Time is not on our side when it comes to birth family search. Our birth parents and relatives are getting older by the day and we don’t have the luxury of waiting years and years for broken policies and procedures to reunite adoptees with birth families. There should be a greater sense of urgency by the adoption agencies and KAS when it comes to birth family search to check every lead and make sure their findings are based on verifiable data.
The lack of verification is apparent when we look at the notification procedures that adoption agencies and KAS use when they try to get in touch with the birth family member. I’ve heard many stories from adoptees that went something like this. After a telegram is sent, weeks go by before any follow up is initiated. The caseworker who sent the telegram can see that there was a signature, and believing that the birth parent received the message, concludes that the birth parent understood the telegram, and made an educated decision to not respond, thereby indicating that they don’t want to meet the adoptee, let alone give consent to release their information. The caseworker then tells the adoptee that the birth parent refused to meet and that the adoptee should give up. Without having received any actual response from the birth parent, that a caseworker gives the devastating news to an adoptee that their birth parent has been located, but doesn’t want to meet them, is beyond forgiveness.
The fact is that once that telegram has been sent, the sender has no idea what happens after it has been received or who it was received by. Another recent example comes from an adoptee that was reunited through her agency. Her caseworker sent several telegrams but didn’t receive any responses. It turned out that the nephew of the birth parent was at the residence and had signed for the telegrams, but forgotten to give them to the birth parent. In this case, luckily the birth parent eventually received the telegram from the nephew and contacted the agency, but how many times has the opposite been true and the birth parent never received the telegram?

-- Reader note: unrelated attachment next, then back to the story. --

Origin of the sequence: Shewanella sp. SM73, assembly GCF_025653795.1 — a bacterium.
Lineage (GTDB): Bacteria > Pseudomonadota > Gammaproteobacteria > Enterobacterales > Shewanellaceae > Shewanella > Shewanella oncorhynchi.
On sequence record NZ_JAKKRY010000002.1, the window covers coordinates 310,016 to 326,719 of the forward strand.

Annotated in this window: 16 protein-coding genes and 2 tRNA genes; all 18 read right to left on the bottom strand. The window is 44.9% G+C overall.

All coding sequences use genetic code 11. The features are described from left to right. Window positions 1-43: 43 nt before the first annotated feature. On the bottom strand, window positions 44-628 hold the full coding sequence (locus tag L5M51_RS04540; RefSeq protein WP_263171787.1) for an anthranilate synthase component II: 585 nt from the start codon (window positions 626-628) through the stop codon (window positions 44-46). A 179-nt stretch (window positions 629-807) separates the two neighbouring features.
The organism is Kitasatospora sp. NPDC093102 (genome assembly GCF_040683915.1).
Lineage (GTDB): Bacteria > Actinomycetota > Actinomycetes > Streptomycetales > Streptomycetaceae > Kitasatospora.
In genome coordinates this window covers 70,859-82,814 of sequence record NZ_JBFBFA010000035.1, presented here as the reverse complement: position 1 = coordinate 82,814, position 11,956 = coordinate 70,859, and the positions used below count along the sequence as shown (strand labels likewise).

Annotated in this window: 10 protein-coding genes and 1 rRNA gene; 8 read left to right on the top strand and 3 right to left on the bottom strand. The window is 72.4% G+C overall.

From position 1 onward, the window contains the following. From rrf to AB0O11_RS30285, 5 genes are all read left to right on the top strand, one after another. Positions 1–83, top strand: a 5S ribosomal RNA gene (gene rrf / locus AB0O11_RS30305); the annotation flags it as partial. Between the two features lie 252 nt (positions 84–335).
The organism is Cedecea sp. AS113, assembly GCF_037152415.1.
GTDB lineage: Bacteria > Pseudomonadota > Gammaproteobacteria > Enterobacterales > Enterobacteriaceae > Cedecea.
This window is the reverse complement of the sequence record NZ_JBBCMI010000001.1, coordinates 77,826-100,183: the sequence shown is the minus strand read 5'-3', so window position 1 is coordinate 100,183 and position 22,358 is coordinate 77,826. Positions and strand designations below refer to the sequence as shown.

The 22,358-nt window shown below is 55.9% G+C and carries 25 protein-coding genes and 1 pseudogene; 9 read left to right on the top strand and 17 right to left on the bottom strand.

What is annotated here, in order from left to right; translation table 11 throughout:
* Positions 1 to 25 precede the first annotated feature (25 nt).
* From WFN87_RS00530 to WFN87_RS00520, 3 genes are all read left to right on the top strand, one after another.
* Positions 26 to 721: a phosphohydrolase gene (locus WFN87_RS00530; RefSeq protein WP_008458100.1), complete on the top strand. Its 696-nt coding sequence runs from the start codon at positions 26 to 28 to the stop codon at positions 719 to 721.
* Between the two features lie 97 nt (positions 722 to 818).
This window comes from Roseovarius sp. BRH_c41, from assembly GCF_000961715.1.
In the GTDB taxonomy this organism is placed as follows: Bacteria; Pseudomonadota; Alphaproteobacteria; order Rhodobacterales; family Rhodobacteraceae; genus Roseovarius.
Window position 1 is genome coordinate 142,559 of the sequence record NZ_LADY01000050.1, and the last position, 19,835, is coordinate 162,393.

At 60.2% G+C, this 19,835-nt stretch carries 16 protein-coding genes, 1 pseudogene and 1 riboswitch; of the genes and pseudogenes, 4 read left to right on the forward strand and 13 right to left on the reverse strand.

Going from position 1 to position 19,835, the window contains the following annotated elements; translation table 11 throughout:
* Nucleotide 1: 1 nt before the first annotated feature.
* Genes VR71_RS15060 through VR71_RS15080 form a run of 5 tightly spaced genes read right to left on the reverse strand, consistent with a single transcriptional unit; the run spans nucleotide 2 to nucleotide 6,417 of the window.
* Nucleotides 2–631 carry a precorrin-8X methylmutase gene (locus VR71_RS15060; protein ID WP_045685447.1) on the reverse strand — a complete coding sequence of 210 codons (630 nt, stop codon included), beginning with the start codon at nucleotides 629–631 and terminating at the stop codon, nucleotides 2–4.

According to data from Ministry of Health and Welfare, more than 64% of telegrams sent out last year went unanswered. 30% received a positive response of wanting to meet, and less than 6% refused to meet. The data supports our belief that more often than not, birth parents want to meet their children.
Another point worth investigating is, even if someone responds to the telegram, how can the adoption agency or KAS be sure that the person they are speaking to is in fact the intended recipient? From what I’ve been told by caseworkers and adoptees, responses to telegrams are usually by phone. Whether there are procedures in place to verify the person’s identity and ensure that the person calling is in fact the birth parent is unclear, but in order for a refusal by the birth parent to meet or release information to be considered valid, more verifiable methods should be required.